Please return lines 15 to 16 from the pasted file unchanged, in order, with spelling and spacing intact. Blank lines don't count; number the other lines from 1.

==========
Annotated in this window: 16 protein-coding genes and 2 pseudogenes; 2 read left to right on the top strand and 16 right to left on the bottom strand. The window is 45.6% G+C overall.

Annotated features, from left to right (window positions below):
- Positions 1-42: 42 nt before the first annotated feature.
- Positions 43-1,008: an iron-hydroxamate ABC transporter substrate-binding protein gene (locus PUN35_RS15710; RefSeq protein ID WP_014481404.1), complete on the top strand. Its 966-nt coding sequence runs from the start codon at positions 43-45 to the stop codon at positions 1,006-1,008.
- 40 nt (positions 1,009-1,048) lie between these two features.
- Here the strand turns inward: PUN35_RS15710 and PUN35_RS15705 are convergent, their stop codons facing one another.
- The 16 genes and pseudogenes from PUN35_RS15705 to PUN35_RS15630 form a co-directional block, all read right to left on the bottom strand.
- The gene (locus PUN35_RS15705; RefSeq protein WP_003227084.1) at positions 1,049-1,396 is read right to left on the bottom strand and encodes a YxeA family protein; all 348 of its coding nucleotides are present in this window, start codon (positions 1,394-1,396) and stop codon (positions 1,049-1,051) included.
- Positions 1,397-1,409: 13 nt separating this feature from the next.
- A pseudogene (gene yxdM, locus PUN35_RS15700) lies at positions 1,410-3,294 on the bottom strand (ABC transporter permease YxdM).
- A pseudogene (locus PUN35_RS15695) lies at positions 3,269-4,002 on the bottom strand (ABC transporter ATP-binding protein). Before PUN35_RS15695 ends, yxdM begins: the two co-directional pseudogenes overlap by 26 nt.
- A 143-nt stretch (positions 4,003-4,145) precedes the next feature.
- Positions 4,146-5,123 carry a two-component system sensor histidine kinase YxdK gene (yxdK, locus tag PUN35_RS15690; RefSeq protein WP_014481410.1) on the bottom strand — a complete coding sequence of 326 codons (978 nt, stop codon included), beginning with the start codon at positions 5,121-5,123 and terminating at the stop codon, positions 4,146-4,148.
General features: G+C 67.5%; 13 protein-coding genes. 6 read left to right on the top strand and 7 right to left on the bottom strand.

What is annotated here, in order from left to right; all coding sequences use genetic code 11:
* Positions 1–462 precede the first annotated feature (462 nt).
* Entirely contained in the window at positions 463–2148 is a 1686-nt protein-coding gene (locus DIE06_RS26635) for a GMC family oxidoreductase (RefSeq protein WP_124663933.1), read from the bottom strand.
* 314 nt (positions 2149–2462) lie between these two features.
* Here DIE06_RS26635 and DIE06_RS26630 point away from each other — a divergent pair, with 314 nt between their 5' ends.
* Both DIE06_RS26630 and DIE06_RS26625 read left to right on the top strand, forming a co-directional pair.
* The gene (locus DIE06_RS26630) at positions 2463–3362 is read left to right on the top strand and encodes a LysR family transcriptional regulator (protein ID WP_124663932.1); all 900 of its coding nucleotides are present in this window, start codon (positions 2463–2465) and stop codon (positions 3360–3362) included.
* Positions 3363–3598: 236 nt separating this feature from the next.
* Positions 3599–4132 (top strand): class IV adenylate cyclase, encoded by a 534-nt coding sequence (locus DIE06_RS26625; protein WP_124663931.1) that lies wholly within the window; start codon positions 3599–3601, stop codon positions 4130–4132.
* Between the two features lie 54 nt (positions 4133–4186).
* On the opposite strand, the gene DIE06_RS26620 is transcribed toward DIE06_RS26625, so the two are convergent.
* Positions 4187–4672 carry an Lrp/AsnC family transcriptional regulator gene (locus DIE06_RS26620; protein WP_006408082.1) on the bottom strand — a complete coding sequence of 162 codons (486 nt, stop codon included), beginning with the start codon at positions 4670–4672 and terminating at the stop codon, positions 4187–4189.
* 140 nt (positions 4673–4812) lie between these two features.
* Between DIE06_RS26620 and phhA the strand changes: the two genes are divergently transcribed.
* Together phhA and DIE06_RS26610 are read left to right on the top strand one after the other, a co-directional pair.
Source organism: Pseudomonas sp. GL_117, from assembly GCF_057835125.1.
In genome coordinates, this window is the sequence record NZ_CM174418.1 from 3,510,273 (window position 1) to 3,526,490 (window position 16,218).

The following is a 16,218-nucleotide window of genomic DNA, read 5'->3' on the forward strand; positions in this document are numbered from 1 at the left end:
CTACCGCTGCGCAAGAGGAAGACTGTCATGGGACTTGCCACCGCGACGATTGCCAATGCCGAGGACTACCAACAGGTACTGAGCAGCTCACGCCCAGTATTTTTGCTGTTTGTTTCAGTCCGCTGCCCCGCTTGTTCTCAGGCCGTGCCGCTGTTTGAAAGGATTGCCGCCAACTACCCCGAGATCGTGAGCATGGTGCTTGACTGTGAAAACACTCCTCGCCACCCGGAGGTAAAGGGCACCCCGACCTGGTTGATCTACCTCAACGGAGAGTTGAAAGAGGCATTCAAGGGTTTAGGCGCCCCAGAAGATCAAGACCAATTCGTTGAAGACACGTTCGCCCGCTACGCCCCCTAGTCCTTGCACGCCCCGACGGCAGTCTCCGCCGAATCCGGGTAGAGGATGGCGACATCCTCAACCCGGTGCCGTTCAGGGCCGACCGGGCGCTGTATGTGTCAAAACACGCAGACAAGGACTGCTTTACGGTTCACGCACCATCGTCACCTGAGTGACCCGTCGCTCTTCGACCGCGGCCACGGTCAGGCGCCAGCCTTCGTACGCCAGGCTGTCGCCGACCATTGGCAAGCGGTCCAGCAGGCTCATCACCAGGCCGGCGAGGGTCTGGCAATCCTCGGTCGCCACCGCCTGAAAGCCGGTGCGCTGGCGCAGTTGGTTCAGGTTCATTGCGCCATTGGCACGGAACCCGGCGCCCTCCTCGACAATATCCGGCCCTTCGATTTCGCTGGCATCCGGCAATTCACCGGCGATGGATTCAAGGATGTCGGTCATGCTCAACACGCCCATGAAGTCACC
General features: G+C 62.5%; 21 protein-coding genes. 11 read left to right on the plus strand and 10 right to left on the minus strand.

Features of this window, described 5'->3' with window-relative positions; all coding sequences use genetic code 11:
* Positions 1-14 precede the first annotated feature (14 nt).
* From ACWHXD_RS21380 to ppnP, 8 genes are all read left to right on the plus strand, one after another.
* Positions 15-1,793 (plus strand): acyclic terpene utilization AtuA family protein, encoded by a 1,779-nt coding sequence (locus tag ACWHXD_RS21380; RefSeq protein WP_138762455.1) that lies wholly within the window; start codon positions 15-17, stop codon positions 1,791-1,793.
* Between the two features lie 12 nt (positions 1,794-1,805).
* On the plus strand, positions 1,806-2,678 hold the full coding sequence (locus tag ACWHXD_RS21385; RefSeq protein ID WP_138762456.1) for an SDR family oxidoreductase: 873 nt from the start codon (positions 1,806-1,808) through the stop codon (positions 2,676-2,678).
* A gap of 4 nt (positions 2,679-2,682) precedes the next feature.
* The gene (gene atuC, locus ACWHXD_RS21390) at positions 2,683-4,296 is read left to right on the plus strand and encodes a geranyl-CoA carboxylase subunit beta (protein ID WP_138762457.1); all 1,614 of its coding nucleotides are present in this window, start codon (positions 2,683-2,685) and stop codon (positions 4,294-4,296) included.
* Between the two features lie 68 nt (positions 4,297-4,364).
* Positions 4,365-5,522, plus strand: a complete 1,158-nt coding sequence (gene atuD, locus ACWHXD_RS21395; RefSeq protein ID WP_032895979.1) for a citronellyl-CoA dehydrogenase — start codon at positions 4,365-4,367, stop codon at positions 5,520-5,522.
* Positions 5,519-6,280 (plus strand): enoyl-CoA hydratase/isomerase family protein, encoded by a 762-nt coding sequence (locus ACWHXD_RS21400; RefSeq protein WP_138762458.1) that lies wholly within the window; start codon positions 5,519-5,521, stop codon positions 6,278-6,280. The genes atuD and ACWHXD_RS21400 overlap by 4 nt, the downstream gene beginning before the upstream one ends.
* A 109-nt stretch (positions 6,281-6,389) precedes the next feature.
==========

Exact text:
What is annotated here, in order from left to right; all coding sequences use genetic code 11:
* Positions 1–462 precede the first annotated feature (462 nt).